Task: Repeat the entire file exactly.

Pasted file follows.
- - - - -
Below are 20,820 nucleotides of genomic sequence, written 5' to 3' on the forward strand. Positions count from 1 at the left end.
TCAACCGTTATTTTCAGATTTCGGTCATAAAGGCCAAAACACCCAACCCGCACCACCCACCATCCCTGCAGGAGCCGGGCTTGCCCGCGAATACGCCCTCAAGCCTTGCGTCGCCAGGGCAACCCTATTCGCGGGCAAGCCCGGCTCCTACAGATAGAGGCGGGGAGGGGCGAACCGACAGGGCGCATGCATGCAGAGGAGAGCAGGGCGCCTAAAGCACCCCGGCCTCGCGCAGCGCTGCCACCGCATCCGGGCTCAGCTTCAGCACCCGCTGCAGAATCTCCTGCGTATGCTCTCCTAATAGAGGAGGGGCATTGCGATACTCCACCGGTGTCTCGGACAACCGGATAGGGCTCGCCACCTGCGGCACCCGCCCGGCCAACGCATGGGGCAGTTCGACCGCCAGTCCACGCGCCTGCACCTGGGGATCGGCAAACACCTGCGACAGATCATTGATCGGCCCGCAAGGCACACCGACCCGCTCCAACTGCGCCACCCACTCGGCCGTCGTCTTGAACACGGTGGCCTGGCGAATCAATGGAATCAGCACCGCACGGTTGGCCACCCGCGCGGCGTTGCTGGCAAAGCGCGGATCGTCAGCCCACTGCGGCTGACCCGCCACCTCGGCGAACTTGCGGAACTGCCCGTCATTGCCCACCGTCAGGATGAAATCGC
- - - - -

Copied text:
Below are 20,820 nucleotides of genomic sequence, written 5' to 3' on the forward strand. Positions count from 1 at the left end.
TCAACCGTTATTTTCAGATTTCGGTCATAAAGGCCAAAACACCCAACCCGCACCACCCACCATCCCTGCAGGAGCCGGGCTTGCCCGCGAATACGCCCTCAAGCCTTGCGTCGCCAGGGCAACCCTATTCGCGGGCAAGCCCGGCTCCTACAGATAGAGGCGGGGAGGGGCGAACCGACAGGGCGCATGCATGCAGAGGAGAGCAGGGCGCCTAAAGCACCCCGGCCTCGCGCAGCGCTGCCACCGCATCCGGGCTCAGCTTCAGCACCCGCTGCAGAATCTCCTGCGTATGCTCTCCTAATAGAGGAGGGGCATTGCGATACTCCACCGGTGTCTCGGACAACCGGATAGGGCTCGCCACCTGCGGCACCCGCCCGGCCAACGCATGGGGCAGTTCGACCGCCAGTCCACGCGCCTGCACCTGGGGATCGGCAAACACCTGCGACAGATCATTGATCGGCCCGCAAGGCACACCGACCCGCTCCAACTGCGCCACCCACTCGGCCGTCGTCTTGAACACGGTGGCCTGGCGAATCAATGGAATCAGCACCGCACGGTTGGCCACCCGCGCGGCGTTGCTGGCAAAGCGCGGATCGTCAGCCCACTGCGGCTGACCCGCCACCTCGGCGAACTTGCGGAACTGCCCGTCATTGCCCACCGTCAGGATGAAATCGC